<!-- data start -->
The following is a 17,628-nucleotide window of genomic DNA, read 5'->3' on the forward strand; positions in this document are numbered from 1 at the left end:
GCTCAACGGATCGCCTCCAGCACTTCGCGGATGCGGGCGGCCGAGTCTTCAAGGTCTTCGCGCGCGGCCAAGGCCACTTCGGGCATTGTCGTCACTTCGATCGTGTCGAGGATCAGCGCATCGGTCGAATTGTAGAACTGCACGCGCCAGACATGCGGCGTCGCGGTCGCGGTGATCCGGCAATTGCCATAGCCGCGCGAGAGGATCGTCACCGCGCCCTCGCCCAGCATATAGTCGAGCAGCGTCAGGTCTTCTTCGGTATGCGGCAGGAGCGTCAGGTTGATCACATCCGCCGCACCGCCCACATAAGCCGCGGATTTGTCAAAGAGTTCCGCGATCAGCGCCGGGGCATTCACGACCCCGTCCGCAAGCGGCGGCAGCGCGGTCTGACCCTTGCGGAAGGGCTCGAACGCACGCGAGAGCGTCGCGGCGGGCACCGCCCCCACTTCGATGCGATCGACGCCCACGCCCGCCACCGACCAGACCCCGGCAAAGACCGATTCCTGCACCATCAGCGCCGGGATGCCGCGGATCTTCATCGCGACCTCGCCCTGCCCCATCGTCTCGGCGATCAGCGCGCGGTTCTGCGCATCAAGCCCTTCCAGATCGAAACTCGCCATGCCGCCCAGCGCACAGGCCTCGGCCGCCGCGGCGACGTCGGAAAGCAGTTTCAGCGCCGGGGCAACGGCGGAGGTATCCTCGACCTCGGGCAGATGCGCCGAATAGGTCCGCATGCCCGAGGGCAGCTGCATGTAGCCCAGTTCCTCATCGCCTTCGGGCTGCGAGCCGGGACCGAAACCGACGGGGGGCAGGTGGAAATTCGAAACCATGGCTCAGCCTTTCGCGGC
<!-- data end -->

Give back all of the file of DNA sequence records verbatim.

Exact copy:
The following is a 17,628-nucleotide window of genomic DNA, read 5'->3' on the forward strand; positions in this document are numbered from 1 at the left end:
GCTCAACGGATCGCCTCCAGCACTTCGCGGATGCGGGCGGCCGAGTCTTCAAGGTCTTCGCGCGCGGCCAAGGCCACTTCGGGCATTGTCGTCACTTCGATCGTGTCGAGGATCAGCGCATCGGTCGAATTGTAGAACTGCACGCGCCAGACATGCGGCGTCGCGGTCGCGGTGATCCGGCAATTGCCATAGCCGCGCGAGAGGATCGTCACCGCGCCCTCGCCCAGCATATAGTCGAGCAGCGTCAGGTCTTCTTCGGTATGCGGCAGGAGCGTCAGGTTGATCACATCCGCCGCACCGCCCACATAAGCCGCGGATTTGTCAAAGAGTTCCGCGATCAGCGCCGGGGCATTCACGACCCCGTCCGCAAGCGGCGGCAGCGCGGTCTGACCCTTGCGGAAGGGCTCGAACGCACGCGAGAGCGTCGCGGCGGGCACCGCCCCCACTTCGATGCGATCGACGCCCACGCCCGCCACCGACCAGACCCCGGCAAAGACCGATTCCTGCACCATCAGCGCCGGGATGCCGCGGATCTTCATCGCGACCTCGCCCTGCCCCATCGTCTCGGCGATCAGCGCGCGGTTCTGCGCATCAAGCCCTTCCAGATCGAAACTCGCCATGCCGCCCAGCGCACAGGCCTCGGCCGCCGCGGCGACGTCGGAAAGCAGTTTCAGCGCCGGGGCAACGGCGGAGGTATCCTCGACCTCGGGCAGATGCGCCGAATAGGTCCGCATGCCCGAGGGCAGCTGCATGTAGCCCAGTTCCTCATCGCCTTCGGGCTGCGAGCCGGGACCGAAACCGACGGGGGGCAGGTGGAAATTCGAAACCATGGCTCAGCCTTTCGCGGC